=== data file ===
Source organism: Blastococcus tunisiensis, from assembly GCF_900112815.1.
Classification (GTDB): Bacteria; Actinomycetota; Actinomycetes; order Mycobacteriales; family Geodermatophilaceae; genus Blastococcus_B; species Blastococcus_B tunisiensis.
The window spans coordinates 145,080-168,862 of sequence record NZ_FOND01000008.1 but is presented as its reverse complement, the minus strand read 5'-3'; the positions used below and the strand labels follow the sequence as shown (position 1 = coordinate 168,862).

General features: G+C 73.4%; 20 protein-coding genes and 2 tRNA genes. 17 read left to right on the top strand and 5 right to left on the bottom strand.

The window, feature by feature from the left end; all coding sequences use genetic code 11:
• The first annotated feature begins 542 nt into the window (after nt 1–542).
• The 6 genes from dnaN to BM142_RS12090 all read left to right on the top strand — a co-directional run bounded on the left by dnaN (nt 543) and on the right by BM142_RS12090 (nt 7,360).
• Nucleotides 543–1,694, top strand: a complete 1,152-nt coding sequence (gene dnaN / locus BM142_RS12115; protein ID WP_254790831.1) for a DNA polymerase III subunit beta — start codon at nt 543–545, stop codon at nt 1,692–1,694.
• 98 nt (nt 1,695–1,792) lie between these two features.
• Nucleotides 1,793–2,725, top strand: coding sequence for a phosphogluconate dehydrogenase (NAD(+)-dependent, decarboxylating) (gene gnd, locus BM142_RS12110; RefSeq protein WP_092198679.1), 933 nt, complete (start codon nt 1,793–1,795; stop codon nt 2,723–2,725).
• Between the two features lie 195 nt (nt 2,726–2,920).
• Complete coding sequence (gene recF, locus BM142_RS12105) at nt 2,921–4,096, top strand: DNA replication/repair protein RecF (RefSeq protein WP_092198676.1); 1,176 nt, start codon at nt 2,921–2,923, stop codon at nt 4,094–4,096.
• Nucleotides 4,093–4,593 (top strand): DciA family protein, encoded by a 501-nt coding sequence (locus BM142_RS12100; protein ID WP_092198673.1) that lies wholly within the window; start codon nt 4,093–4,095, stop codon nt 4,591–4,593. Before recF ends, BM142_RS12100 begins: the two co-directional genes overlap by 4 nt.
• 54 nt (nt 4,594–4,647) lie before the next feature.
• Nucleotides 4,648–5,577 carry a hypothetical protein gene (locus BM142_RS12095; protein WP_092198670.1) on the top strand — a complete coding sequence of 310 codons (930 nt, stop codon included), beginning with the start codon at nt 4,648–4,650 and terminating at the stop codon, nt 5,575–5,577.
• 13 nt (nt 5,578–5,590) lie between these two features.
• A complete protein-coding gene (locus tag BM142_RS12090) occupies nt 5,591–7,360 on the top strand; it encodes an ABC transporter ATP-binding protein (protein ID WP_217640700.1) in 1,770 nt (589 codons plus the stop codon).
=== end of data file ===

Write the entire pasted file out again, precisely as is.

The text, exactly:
Source organism: Blastococcus tunisiensis, from assembly GCF_900112815.1.
Classification (GTDB): Bacteria; Actinomycetota; Actinomycetes; order Mycobacteriales; family Geodermatophilaceae; genus Blastococcus_B; species Blastococcus_B tunisiensis.
The window spans coordinates 145,080-168,862 of sequence record NZ_FOND01000008.1 but is presented as its reverse complement, the minus strand read 5'-3'; the positions used below and the strand labels follow the sequence as shown (position 1 = coordinate 168,862).

General features: G+C 73.4%; 20 protein-coding genes and 2 tRNA genes. 17 read left to right on the top strand and 5 right to left on the bottom strand.

The window, feature by feature from the left end; all coding sequences use genetic code 11:
• The first annotated feature begins 542 nt into the window (after nt 1–542).
• The 6 genes from dnaN to BM142_RS12090 all read left to right on the top strand — a co-directional run bounded on the left by dnaN (nt 543) and on the right by BM142_RS12090 (nt 7,360).
• Nucleotides 543–1,694, top strand: a complete 1,152-nt coding sequence (gene dnaN / locus BM142_RS12115; protein ID WP_254790831.1) for a DNA polymerase III subunit beta — start codon at nt 543–545, stop codon at nt 1,692–1,694.
• 98 nt (nt 1,695–1,792) lie between these two features.
• Nucleotides 1,793–2,725, top strand: coding sequence for a phosphogluconate dehydrogenase (NAD(+)-dependent, decarboxylating) (gene gnd, locus BM142_RS12110; RefSeq protein WP_092198679.1), 933 nt, complete (start codon nt 1,793–1,795; stop codon nt 2,723–2,725).
• Between the two features lie 195 nt (nt 2,726–2,920).
• Complete coding sequence (gene recF, locus BM142_RS12105) at nt 2,921–4,096, top strand: DNA replication/repair protein RecF (RefSeq protein WP_092198676.1); 1,176 nt, start codon at nt 2,921–2,923, stop codon at nt 4,094–4,096.
• Nucleotides 4,093–4,593 (top strand): DciA family protein, encoded by a 501-nt coding sequence (locus BM142_RS12100; protein ID WP_092198673.1) that lies wholly within the window; start codon nt 4,093–4,095, stop codon nt 4,591–4,593. Before recF ends, BM142_RS12100 begins: the two co-directional genes overlap by 4 nt.
• 54 nt (nt 4,594–4,647) lie before the next feature.
• Nucleotides 4,648–5,577 carry a hypothetical protein gene (locus BM142_RS12095; protein WP_092198670.1) on the top strand — a complete coding sequence of 310 codons (930 nt, stop codon included), beginning with the start codon at nt 4,648–4,650 and terminating at the stop codon, nt 5,575–5,577.
• 13 nt (nt 5,578–5,590) lie between these two features.
• A complete protein-coding gene (locus tag BM142_RS12090) occupies nt 5,591–7,360 on the top strand; it encodes an ABC transporter ATP-binding protein (protein ID WP_217640700.1) in 1,770 nt (589 codons plus the stop codon).